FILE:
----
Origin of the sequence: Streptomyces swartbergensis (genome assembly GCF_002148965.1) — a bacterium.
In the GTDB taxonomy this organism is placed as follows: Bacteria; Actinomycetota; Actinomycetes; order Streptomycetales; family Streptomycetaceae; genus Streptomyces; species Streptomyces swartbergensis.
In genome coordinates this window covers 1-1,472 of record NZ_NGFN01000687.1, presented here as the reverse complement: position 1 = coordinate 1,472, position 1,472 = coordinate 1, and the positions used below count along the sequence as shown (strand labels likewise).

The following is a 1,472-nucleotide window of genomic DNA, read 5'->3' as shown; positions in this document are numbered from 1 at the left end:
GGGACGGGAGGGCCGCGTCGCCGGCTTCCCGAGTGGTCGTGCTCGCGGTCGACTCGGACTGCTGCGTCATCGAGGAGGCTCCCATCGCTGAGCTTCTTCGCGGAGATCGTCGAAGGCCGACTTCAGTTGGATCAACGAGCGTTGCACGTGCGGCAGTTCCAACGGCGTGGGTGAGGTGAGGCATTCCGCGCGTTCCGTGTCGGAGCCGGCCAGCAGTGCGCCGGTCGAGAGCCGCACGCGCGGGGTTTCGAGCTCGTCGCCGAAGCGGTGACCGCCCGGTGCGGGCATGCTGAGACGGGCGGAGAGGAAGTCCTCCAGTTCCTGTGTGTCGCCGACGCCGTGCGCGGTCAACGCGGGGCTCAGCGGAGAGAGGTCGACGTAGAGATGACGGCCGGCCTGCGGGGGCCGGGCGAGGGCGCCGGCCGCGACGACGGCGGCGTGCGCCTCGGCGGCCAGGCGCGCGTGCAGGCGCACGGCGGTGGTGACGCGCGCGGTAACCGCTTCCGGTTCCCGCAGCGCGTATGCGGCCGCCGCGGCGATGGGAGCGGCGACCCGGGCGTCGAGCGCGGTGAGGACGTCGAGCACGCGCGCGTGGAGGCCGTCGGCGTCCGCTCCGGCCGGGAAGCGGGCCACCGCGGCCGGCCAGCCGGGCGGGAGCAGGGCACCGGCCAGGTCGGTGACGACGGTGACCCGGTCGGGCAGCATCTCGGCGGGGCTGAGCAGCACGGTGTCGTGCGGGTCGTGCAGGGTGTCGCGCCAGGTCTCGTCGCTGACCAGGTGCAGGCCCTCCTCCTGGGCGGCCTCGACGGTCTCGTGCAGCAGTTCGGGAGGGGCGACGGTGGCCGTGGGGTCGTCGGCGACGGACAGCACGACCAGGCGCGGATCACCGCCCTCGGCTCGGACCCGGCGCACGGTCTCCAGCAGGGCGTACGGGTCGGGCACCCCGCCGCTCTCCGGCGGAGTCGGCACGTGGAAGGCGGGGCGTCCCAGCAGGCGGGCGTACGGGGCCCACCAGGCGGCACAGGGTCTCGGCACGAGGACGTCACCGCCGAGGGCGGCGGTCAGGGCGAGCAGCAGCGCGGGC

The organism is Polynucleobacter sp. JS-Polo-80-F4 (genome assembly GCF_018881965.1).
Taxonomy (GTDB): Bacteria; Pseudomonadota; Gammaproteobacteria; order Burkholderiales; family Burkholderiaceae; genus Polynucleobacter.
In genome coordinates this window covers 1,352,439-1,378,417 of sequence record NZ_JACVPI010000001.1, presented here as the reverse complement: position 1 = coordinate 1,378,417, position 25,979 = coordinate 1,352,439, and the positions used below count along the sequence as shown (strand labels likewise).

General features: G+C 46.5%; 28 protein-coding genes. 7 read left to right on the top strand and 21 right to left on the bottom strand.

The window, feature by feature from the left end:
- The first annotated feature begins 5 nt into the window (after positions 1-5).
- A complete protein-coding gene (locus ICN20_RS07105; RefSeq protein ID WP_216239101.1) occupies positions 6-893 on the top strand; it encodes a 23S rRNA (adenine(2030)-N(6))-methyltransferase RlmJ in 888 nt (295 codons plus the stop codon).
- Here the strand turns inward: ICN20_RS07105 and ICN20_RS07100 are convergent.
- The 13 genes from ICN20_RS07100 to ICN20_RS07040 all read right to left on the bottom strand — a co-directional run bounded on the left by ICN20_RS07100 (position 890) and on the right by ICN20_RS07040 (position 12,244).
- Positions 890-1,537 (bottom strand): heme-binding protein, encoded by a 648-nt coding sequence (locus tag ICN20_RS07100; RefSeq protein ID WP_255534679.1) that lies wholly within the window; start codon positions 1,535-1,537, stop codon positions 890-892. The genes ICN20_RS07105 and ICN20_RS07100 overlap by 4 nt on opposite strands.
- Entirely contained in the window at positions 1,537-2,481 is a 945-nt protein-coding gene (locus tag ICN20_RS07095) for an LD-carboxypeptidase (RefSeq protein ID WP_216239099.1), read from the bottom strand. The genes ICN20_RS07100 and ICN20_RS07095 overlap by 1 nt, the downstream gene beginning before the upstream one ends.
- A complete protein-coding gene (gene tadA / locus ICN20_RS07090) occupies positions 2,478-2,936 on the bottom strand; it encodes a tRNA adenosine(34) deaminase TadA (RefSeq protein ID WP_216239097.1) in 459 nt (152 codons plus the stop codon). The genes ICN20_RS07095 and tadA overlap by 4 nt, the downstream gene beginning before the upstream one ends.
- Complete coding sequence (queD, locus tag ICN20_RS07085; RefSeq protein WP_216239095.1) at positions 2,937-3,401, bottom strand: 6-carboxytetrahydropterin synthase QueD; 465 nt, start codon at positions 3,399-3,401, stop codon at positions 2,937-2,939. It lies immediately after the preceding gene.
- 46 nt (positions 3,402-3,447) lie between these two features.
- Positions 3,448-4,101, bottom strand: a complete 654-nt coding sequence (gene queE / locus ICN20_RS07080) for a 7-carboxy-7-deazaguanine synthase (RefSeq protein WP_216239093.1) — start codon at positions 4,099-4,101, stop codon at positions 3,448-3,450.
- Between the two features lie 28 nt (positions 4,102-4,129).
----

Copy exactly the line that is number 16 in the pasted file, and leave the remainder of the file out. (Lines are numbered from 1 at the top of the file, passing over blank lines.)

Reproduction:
- Entirely contained in the window at positions 1,537-2,481 is a 945-nt protein-coding gene (locus tag ICN20_RS07095) for an LD-carboxypeptidase (RefSeq protein ID WP_216239099.1), read from the bottom strand. The genes ICN20_RS07100 and ICN20_RS07095 overlap by 1 nt, the downstream gene beginning before the upstream one ends.